Friday, October 29, 2010

Film Fan #26-50

#26. The Maltese Falcon (1941)
The perfect detective story, from the era before it was a TV staple, filled with character as much as intrigue, and all led by Humphrey Bogart, the man who wasn’t supposed to be a movie star, and so became an icon instead. Incredibly, there are two previous film adaptations of Dashiell Hammett’s book, and neither one comes close to the magic that seems inherent to this one. This is a clear counterargument to all those people who decry remakes these days.

#27. The da Vinci Code (2006)
Lots of people read Dan Brown’s book, and so it became natural to make a movie out of a book that was basically inspired by Indiana Jones, who in term was a homage to old movies. Anyway, lots of people then decided the movie was a joke, but the real joke is that Brown’s story is perfectly captured on film, led by Ron Howard (inspired I suspect by his success with A Beautiful Mind) and Tom Hanks, bringing some of his severe authority from Road to Perdition to a little more focus. Ian McKellen provides all the needed material to convey the theories behind the plot, that confirm rather than betray religious belief. Maybe it’s just Hanks, now able to portray maturity in a time when he’s best known as a toy cowboy, who makes it work so well, but I can’t help but think of The da Vinci Code as a touchstone of modern culture, with all the complexities so many people are constantly talking about, but are so busy ignoring while pursuing their agendas. It’s funny, because all the people with agendas in this film are the villains.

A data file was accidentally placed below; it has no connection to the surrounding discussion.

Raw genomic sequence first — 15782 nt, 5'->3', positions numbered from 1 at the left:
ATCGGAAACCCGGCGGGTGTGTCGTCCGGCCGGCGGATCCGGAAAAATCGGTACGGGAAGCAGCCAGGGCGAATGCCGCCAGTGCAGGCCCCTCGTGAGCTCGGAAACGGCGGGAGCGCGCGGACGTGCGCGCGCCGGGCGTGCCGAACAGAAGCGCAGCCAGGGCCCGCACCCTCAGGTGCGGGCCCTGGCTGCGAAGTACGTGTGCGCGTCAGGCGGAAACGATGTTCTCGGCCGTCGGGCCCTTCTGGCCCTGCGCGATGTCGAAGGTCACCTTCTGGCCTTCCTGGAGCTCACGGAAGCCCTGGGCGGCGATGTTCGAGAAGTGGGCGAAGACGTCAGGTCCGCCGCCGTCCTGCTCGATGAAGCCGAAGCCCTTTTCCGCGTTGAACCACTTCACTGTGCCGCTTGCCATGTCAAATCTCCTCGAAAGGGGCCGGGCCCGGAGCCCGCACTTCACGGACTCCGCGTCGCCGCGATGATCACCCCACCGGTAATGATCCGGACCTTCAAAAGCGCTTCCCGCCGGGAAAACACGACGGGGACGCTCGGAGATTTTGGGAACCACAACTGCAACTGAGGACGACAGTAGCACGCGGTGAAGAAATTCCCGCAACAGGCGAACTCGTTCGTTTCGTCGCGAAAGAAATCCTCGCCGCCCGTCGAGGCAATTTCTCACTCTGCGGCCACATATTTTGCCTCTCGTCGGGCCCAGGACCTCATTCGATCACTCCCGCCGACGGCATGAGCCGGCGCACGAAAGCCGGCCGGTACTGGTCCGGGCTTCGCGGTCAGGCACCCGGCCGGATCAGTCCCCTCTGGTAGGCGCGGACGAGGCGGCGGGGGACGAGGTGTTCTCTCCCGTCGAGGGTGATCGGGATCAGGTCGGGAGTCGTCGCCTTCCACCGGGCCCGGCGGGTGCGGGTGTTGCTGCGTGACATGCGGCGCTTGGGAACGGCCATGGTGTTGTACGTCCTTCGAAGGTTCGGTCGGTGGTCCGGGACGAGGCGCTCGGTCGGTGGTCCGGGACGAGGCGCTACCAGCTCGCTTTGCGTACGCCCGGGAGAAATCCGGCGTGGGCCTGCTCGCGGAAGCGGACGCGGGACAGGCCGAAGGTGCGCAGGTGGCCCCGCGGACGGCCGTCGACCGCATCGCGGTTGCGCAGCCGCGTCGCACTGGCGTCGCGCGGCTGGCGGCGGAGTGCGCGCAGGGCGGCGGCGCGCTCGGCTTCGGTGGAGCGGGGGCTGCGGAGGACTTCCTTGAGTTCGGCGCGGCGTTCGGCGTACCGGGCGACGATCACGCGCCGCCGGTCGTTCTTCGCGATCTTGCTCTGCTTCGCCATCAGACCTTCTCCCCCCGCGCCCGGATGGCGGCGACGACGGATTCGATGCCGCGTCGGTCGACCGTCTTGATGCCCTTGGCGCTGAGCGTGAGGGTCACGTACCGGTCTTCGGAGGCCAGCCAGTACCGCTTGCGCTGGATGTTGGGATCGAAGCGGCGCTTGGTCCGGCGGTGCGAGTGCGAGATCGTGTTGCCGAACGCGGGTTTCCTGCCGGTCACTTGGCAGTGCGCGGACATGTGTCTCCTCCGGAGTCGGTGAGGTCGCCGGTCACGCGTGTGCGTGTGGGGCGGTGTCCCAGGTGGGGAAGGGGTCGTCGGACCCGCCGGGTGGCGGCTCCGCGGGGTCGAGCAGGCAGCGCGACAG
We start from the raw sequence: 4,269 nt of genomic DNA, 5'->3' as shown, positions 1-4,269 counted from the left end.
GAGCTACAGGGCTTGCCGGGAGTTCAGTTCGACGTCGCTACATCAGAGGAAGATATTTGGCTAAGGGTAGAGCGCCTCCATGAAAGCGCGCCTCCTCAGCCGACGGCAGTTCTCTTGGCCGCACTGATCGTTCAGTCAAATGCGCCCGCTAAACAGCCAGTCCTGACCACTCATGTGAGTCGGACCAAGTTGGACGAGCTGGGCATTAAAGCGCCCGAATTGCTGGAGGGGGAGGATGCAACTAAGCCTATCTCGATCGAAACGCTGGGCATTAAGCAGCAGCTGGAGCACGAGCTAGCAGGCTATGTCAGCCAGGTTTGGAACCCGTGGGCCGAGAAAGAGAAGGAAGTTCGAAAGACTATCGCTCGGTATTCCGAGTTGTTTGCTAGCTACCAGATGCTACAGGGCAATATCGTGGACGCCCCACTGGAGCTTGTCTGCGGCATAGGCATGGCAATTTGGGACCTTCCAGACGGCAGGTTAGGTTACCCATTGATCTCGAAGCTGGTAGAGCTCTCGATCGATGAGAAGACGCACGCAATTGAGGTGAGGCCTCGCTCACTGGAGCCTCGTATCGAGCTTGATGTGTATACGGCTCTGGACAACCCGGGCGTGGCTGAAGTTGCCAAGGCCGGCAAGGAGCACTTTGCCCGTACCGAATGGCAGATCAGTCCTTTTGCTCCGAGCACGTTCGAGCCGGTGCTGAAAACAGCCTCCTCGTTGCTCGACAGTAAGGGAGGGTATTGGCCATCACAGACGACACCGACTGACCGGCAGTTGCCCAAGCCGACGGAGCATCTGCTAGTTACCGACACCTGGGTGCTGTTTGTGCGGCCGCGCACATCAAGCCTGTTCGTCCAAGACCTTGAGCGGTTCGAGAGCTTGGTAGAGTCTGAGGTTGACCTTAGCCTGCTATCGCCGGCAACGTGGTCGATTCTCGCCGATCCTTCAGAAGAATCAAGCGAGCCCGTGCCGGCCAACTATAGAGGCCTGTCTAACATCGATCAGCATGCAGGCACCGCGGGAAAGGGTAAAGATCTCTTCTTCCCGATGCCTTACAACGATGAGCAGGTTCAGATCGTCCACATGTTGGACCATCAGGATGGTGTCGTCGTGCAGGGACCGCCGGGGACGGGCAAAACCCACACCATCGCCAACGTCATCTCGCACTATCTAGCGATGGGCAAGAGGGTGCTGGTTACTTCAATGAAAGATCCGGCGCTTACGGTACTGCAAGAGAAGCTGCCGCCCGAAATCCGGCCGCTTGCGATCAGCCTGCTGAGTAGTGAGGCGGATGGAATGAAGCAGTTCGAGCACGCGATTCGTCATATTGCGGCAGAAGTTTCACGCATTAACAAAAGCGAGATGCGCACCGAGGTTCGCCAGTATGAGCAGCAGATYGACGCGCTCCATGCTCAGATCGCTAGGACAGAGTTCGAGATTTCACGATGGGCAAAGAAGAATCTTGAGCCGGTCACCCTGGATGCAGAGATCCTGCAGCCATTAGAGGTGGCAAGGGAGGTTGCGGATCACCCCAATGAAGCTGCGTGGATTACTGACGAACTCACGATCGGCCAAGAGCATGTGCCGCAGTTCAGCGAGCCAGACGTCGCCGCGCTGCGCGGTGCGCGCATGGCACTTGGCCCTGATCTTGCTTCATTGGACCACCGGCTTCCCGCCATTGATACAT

#28. The Empire Strikes Back (1980)
The first Star Wars released, technically, in my lifetime, endlessly praised as the rare worthwhile sequel, spends most of its time undoing everything its predecessor accomplished, and because of that, gets all the credit for expanding the saga, when really, all it does is affirm that George Lucas had a good idea from the start. What you really get is the feeling that Aunt Beru and Uncle Owen got off light. Leia leads a glorious rebellion…from one calamity to another. Han’s big reward for being a good guy is being used as bait and then turned over to bounty hunters. Luke’s Jedi training becomes even less pleasant. And then Darth Vader utters one of the immortal phrases in cinema history. One giant ball of unpleasant complication…

#29. The Shawshank Redemption (1994)